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Shaping the Hands (Guitar Lesson)


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Mark Lincoln

Shaping the Hands

In lesson 46, Mark explains how to maximize your options by maintaining chord shapes while playing.

Taught by Mark Lincoln in Basic Guitar with Mark Lincoln seriesLength: 21:44Difficulty: 1.5 of 5
Chapter 1: (03:50) Introduction
Review
- Warm-up the hands.
- Stretch the wrists.
- Play the major and minor open chords.
- Warm up your strumming muscles by relaxing the wrists and letting the pick flow over the strings.
- Play the E major chord in the new way and play the type 1 barre chords.
- Play the A major chord in the new way and play the type 2 barre chords.
- Practice the "slanting A" technique.
- Practice the type 1 minor barre chords.
- Practice the type 2 minor barre Chords.
- Play all of the type 1 mini-barre chords.
- Play all of the type 2 mini-barre chords.
- Review and practice quantitative and qualitative techniques.
- Review last week's exercises.
- Practice "wrist warming."
- Enjoy!

Ready?

Make sure you review the exercises from the last two weeks, as we're going to build and actually combine all of the material that we've been working on. My ultimate goal here is for you to start combining the skills that we've been developing to make you a better performer. As I've stated previously, take your time with the lessons and make sure that you have a firm grasp of the material so that your next steps forward will be surefooted. Remember, at this point in the series we're really trying to develop smoother transitions between chords, smoother strum patterns, and smoother playing in general, so take your time with the materials and make sure that you're practicing it thoroughly.

So as a quick review, the six chords that we're going to be using should look like this:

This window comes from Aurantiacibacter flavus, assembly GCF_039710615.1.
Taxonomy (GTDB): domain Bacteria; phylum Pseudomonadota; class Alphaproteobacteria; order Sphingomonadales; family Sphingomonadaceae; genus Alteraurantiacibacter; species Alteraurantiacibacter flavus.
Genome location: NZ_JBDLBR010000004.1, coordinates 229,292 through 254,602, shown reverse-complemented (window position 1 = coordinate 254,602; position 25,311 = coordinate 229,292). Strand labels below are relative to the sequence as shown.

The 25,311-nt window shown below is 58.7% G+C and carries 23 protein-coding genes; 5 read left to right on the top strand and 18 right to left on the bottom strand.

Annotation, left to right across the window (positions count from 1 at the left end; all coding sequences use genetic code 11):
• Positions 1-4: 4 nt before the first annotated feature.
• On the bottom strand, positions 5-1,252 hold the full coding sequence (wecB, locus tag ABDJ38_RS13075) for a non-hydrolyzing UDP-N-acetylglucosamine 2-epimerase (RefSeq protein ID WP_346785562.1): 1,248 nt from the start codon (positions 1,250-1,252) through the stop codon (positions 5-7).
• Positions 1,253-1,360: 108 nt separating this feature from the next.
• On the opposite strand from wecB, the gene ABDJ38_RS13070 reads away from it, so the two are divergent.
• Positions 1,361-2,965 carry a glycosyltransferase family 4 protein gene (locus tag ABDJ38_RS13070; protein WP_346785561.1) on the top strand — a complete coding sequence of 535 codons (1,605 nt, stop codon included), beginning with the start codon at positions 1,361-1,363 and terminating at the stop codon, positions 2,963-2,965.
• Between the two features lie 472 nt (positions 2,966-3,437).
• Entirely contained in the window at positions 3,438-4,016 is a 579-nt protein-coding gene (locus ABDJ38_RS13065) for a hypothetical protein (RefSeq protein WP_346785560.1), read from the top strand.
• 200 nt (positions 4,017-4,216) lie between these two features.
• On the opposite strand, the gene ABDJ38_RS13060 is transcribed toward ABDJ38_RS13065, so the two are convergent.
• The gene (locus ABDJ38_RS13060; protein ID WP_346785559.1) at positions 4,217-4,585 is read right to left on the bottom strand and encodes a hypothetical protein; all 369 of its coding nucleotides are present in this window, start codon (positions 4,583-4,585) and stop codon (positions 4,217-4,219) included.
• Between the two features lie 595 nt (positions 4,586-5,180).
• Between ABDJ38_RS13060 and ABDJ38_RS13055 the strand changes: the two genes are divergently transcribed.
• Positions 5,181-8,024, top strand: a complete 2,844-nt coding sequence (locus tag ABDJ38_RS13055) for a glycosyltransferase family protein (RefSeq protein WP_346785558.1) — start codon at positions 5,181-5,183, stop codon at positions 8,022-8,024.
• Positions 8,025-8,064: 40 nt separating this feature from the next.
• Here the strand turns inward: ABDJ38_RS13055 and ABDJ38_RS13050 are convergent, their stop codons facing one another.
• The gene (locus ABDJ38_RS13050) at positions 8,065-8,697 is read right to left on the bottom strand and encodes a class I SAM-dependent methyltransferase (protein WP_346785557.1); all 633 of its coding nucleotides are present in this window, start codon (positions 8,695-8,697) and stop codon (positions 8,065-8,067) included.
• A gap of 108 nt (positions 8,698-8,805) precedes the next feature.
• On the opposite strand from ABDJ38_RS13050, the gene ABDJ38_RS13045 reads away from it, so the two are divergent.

Cmaj9/E
E_0_
B_0_
G_0_
D_0_
A_3_
E_0_

Em11
E_0_
B_0_
G_0_
D_2_
A_0_
E_0_

C 6/9/E
E_0_
B_1_
G_0_
D_0_
A_0_
E_0_

and the three pieces of the open A:

E_0_
B_0_
G_0_
D_2_
A_0_
E_0_

E_0_
B_0_
G_2_
D_0_
A_0_
E_0_

E_0_
B_2_
G_0_
D_0_
A_0_
E_0_
Chapter 2: (08:13) Exercises Exercise 1
Play all six of the chords together using the strum that we've been using or "down, down-up, down-up." Remember to relax your wrist and allow the pick to flow over the strings. Next, hammer onto the first note of the chord like we did in the exercises last week. Again, make sure to position your strum hand so that it coincides with the first note that you're going to strike. Don't make your hand work harder or go further than it needs to!

Exercise 2
Repeat Exercise 1, but change the strum quantitatively. This time, you're going to make a quantitative change of your own. Keep in mind that it

1. should sound good.
2. should stay in time.

Remember that a quantitative change in the rhythm can be done by simply adding or subtracting strums.

Exercise 3
Repeat Exercises 1 and 2, but just as we did last week in Exercise 4, play some notes from either the C or A scales to enhance your sound. You're more than welcome to play the notes in the exercise from last week if you so desire, but I encourage you to try some new stuff of your own. I'll go through these steps thoroughly in the video so watch closely for more insight into these exercises.

Exercise 4
Repeat Exercise 3 with the palm muting technique. If you need to go back and review this technique, now would be a good time to do so.
Chapter 3: (06:22) Hand Shaping Hand Shaping